- Course: Main Course
- Total Time: Under 30 Minutes
- Skill Level: Moderate
- Cost: Splurge
- Favorited: 2 Times
One of the first specials I offered when I was a sous chef at ’21’ was a peppered tuna steak. Believe it or not, it was something of a novelty back then. I served it with a bracing tomato relish and buttered green beans. This recipe, based on that one, is a real pantry special, if you count your bar as part of your pantry: the key ingredients-olive, gin, and vermouth-are the essential components of a martini. The stir-fry of carrots and chayote is intended to add snap and crunch, like the peanuts or pretzels you might snack on with a cocktail.
Be careful not to overcook fresh tuna. Let it come to room temperature just before cooking so the inside can be cooked rare or medium-rare without drying out.
- 1 cup fresh breadcrumbs, pulsed to fine in a food processor
- 3 tablespoons coarsely ground black pepper
- Four 6-ounce skinless tuna steaks (¾ inch thick)
- ¼ cup olive oil
- 1 whole chayote, julienned (see Notes)
- 1 small carrot, peeled and cut into julienne
- 3 tablespoons minced shallots
- 16 martini olives, pitted, drained, and sliced crosswise
- 3 thyme sprigs
- ¼ cup gin
- ¼ cup dry vermouth
- ½ cup homemade chicken stock or store-bought, low-sodium chicken broth
- 3 tablespoons unsalted butter
- Fine sea salt
1. Stir the breadcrumbs and pepper together in a bowl. Spread the mixture out on a large plate. Coat the tuna with the mixture by pressing all sides of each steak on the plate, pressing down so the coating adheres.
2. Heat the oil in a heavy-bottomed saute pan over medium heat. Cook the tuna in the pan without crowding until golden brown, about 2 minutes. Turn the steaks over and cook on the other side for about 2 minutes for rare, 3 for medium-rare. Remove the tuna to a plate and cover loosely with foil to keep warm. Set aside.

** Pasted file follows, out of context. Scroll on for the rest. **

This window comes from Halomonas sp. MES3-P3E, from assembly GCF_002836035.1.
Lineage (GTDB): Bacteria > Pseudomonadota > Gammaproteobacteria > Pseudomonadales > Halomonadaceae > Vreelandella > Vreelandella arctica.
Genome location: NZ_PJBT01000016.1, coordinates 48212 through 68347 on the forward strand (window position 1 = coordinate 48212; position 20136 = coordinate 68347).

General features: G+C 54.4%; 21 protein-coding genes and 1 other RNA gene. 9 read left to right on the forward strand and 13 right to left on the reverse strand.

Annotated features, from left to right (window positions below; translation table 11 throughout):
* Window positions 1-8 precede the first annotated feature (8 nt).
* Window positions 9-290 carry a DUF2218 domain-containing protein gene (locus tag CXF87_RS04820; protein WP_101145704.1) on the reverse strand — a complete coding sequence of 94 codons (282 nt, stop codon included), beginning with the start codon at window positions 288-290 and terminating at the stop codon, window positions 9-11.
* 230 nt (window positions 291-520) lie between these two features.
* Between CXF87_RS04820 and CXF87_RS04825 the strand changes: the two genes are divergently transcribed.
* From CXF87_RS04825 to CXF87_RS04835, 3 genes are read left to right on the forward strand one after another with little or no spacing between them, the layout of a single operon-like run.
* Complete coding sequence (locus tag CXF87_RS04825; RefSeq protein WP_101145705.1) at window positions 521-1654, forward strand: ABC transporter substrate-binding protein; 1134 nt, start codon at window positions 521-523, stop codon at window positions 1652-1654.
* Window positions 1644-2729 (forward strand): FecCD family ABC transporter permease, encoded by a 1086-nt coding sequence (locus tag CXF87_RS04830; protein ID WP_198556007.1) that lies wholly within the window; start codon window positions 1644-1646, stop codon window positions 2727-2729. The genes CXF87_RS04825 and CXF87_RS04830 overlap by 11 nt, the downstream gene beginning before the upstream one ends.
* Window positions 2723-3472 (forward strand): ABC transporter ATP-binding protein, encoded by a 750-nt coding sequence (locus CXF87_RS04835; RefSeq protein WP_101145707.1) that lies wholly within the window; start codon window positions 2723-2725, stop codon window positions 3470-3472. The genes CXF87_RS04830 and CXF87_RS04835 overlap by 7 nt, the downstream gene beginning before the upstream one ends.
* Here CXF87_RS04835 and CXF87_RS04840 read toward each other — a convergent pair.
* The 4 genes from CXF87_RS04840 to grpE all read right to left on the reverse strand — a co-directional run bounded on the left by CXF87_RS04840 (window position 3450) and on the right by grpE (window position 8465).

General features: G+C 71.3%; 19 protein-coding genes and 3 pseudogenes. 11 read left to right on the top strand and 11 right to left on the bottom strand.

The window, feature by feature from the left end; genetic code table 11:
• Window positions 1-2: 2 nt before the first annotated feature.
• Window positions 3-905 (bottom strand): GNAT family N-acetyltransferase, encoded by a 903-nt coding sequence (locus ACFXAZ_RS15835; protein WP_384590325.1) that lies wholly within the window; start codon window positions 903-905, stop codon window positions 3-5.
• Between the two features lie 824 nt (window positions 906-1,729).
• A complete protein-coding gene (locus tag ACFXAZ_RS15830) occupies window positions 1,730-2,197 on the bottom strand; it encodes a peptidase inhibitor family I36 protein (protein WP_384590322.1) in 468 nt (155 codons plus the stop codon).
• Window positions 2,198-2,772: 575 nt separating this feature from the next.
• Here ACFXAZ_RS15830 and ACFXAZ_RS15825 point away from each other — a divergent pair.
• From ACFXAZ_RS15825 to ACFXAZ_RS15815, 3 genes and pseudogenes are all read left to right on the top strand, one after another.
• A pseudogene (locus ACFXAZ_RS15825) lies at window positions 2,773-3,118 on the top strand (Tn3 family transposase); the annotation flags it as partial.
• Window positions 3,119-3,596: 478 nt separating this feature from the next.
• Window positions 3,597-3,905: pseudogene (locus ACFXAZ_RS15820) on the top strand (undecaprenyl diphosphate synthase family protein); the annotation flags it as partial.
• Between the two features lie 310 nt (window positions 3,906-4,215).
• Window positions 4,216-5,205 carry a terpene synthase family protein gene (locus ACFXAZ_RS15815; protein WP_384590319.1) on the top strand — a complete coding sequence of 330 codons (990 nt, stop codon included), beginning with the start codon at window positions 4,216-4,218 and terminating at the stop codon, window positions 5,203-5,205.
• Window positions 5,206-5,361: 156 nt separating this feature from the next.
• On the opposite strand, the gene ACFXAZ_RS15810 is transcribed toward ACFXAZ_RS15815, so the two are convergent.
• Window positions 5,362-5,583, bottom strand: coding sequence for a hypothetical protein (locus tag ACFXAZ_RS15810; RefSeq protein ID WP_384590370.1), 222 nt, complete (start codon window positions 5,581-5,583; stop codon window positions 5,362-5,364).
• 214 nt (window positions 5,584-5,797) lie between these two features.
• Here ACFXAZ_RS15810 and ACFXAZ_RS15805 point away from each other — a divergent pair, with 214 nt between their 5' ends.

3. Add the chayote to the pan, raise the heat to high, and wilt for 1 minute. Add the carrot and cook for 2 minutes. Add the shallots, olives, thyme, gin, and vermouth, stir to combine, and cook for 1 minute. Pour in the broth, bring to a boil, and let boil for 1 minute to reduce slightly. Stir in the butter; season with salt and pepper; and remove the pan from the heat. Use tongs or a slotted spoon to remove and discard the thyme sprigs.
4. To serve, slice each tuna steak in half. Arrange some of the sauteed vegetables in the center of each of 4 plates and stack 2 steak halves on top. Drizzle some sauce around the fish on each plate and serve.
Chayote, or mirliton, is a crisp vegetable used extensively in New Orleans and Caribbean cooking. It looks like a pear and cooks like a zucchini, but stays firm, not mushy. It can be eaten raw or cooked and is especially good in stews. Zucchini or yellow squash can be substituted
Instead of green olives, use Kalamata olives for an intense salty flavor or blanched pearl onions for another alternative.
Replace the gin and vermouth, with white wine or tequila, and finish the sauce with a teaspoon or so each of oregano and parsley.
© 2004 Michael Lomonaco and Andrew Friedman
Nutritional information is based on 1/8 teaspoon added salt per serving.